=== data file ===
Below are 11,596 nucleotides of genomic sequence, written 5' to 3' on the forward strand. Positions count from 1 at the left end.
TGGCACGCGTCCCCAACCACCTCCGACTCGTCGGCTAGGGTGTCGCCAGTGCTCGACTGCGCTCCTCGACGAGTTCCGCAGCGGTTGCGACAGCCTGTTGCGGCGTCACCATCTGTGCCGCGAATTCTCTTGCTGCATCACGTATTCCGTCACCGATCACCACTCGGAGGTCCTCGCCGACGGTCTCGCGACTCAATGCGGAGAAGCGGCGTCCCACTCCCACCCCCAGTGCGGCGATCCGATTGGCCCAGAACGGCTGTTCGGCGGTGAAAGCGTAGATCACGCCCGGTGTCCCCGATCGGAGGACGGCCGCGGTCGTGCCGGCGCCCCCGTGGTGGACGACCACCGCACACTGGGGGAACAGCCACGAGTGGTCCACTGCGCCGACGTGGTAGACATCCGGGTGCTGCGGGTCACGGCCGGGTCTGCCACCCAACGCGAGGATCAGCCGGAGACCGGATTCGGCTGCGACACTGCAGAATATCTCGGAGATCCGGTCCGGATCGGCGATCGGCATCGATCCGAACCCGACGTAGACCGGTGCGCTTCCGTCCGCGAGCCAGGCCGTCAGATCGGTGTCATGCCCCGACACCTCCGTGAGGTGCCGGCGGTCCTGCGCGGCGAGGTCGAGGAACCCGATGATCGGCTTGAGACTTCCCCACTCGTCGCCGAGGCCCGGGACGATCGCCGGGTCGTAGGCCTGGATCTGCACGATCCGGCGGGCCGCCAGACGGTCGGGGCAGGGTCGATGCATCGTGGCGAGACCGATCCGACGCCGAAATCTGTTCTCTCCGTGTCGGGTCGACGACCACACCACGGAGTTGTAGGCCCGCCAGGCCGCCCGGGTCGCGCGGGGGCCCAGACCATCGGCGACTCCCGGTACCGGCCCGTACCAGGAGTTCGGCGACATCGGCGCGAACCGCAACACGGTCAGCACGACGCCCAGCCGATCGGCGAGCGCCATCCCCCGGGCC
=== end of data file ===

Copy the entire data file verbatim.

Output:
Below are 11,596 nucleotides of genomic sequence, written 5' to 3' on the forward strand. Positions count from 1 at the left end.
TGGCACGCGTCCCCAACCACCTCCGACTCGTCGGCTAGGGTGTCGCCAGTGCTCGACTGCGCTCCTCGACGAGTTCCGCAGCGGTTGCGACAGCCTGTTGCGGCGTCACCATCTGTGCCGCGAATTCTCTTGCTGCATCACGTATTCCGTCACCGATCACCACTCGGAGGTCCTCGCCGACGGTCTCGCGACTCAATGCGGAGAAGCGGCGTCCCACTCCCACCCCCAGTGCGGCGATCCGATTGGCCCAGAACGGCTGTTCGGCGGTGAAAGCGTAGATCACGCCCGGTGTCCCCGATCGGAGGACGGCCGCGGTCGTGCCGGCGCCCCCGTGGTGGACGACCACCGCACACTGGGGGAACAGCCACGAGTGGTCCACTGCGCCGACGTGGTAGACATCCGGGTGCTGCGGGTCACGGCCGGGTCTGCCACCCAACGCGAGGATCAGCCGGAGACCGGATTCGGCTGCGACACTGCAGAATATCTCGGAGATCCGGTCCGGATCGGCGATCGGCATCGATCCGAACCCGACGTAGACCGGTGCGCTTCCGTCCGCGAGCCAGGCCGTCAGATCGGTGTCATGCCCCGACACCTCCGTGAGGTGCCGGCGGTCCTGCGCGGCGAGGTCGAGGAACCCGATGATCGGCTTGAGACTTCCCCACTCGTCGCCGAGGCCCGGGACGATCGCCGGGTCGTAGGCCTGGATCTGCACGATCCGGCGGGCCGCCAGACGGTCGGGGCAGGGTCGATGCATCGTGGCGAGACCGATCCGACGCCGAAATCTGTTCTCTCCGTGTCGGGTCGACGACCACACCACGGAGTTGTAGGCCCGCCAGGCCGCCCGGGTCGCGCGGGGGCCCAGACCATCGGCGACTCCCGGTACCGGCCCGTACCAGGAGTTCGGCGACATCGGCGCGAACCGCAACACGGTCAGCACGACGCCCAGCCGATCGGCGAGCGCCATCCCCCGGGCC